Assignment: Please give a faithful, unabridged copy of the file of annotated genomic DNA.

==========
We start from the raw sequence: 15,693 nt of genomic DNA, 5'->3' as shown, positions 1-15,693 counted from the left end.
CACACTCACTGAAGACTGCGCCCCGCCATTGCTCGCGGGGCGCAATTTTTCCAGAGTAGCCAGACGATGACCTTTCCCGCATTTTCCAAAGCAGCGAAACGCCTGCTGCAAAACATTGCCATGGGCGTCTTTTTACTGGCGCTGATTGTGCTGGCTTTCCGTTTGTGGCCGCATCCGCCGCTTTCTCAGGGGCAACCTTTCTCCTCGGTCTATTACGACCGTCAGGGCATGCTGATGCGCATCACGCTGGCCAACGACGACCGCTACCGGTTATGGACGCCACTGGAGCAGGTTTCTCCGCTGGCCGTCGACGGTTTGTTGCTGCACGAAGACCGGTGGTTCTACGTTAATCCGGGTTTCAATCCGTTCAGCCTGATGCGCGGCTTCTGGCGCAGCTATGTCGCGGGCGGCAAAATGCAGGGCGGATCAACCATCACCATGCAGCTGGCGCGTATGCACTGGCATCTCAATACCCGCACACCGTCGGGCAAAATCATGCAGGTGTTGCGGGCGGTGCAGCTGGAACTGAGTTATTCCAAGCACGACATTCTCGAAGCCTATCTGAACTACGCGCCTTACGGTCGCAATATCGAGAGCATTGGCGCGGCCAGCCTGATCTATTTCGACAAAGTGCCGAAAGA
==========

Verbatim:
We start from the raw sequence: 15,693 nt of genomic DNA, 5'->3' as shown, positions 1-15,693 counted from the left end.
CACACTCACTGAAGACTGCGCCCCGCCATTGCTCGCGGGGCGCAATTTTTCCAGAGTAGCCAGACGATGACCTTTCCCGCATTTTCCAAAGCAGCGAAACGCCTGCTGCAAAACATTGCCATGGGCGTCTTTTTACTGGCGCTGATTGTGCTGGCTTTCCGTTTGTGGCCGCATCCGCCGCTTTCTCAGGGGCAACCTTTCTCCTCGGTCTATTACGACCGTCAGGGCATGCTGATGCGCATCACGCTGGCCAACGACGACCGCTACCGGTTATGGACGCCACTGGAGCAGGTTTCTCCGCTGGCCGTCGACGGTTTGTTGCTGCACGAAGACCGGTGGTTCTACGTTAATCCGGGTTTCAATCCGTTCAGCCTGATGCGCGGCTTCTGGCGCAGCTATGTCGCGGGCGGCAAAATGCAGGGCGGATCAACCATCACCATGCAGCTGGCGCGTATGCACTGGCATCTCAATACCCGCACACCGTCGGGCAAAATCATGCAGGTGTTGCGGGCGGTGCAGCTGGAACTGAGTTATTCCAAGCACGACATTCTCGAAGCCTATCTGAACTACGCGCCTTACGGTCGCAATATCGAGAGCATTGGCGCGGCCAGCCTGATCTATTTCGACAAAGTGCCGAAAGA